That was such a success that, by 1926, they relocated to 37 Avenue in Vernon, next to where the Civic Arena later stood, and focused on dehydrating rather than growing.
“The dehydrating of apples was a fantastic venture as it diverted up to two tons of imperfect fruit that would usually have been wasted,” Evans wrote, citing a Feb. 17, 1927 Vernon News article. “In fact, the operation was careful to use every part of the apple—the flesh was dehydrated, the skins used for juicing, the cores used in vinegar-making, the pectin used for jam and the residue used to make strawberry root weevil bait.”
Two years later the plant burned down but, when it was rebuilt in 1929, it included a cannery operation for “everything from asparagus to beans, beets, cabbage, onions, pumpkin, spinach, tomatoes, black currants, greengage and imperial plums and, of course, apples,” Evans wrote.
During World War II it ran 24 hours a day providing for the British Food Mission.
It scaled back in the 1960s when the demand for dried vegetables decreased but continued to process tomatoes until 1978 when it closed in the face of competition from California. The facility was sold but burned down two years later.
These were not the only two canneries in the region but were two of the biggest and most successful ones.
There are a couple of key reasons the canneries have disappeared from the local scene.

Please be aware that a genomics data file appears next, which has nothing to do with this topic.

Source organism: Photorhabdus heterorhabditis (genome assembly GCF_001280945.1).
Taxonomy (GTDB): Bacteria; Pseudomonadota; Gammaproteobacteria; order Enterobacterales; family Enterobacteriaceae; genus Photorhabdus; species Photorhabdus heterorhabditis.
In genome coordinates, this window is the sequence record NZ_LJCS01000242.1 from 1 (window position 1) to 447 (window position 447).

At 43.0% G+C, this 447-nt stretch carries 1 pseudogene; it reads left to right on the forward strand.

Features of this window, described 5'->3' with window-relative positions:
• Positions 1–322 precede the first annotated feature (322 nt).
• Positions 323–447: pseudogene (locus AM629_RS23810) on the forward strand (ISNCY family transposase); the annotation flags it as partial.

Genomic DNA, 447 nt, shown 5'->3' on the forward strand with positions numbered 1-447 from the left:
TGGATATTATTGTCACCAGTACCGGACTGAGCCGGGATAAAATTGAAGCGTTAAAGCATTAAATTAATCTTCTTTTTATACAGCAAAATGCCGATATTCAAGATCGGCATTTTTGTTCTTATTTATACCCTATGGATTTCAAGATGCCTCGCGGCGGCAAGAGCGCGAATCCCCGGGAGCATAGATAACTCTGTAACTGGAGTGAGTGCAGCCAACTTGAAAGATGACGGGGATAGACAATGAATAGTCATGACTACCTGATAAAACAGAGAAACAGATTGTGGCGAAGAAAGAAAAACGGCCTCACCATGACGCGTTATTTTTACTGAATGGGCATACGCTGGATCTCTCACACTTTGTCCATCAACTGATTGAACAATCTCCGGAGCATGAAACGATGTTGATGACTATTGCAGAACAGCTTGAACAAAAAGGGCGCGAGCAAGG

Traditionally, canneries were built near to where the vegetables were grown.
“After World War II the development of refrigeration technology for trucking and railways had two serious effects on the canning industry,” the Kamloops Canneries report says. “It was possible now to ship tomatoes from the fields to distant canneries as well as to ship fresh vegetables from growers to distant consumer markets.
“This meant that growers in the United States and Mexico could ship fresh produce, year round, to British Columbia retailers, which meant a decline in the market share for canned vegetables.”
Weather didn’t help.
The winter of 1949-50, for example, wiped out 75% of the apple trees in the Brocklehurst area of Kamloops and contributed to the demise of many market farms.
By 1961, the acreage devoted to commercial vegetable growing fell to 238 acres from 876 a decade early, according to a history of agriculture on the City of Kamloops website.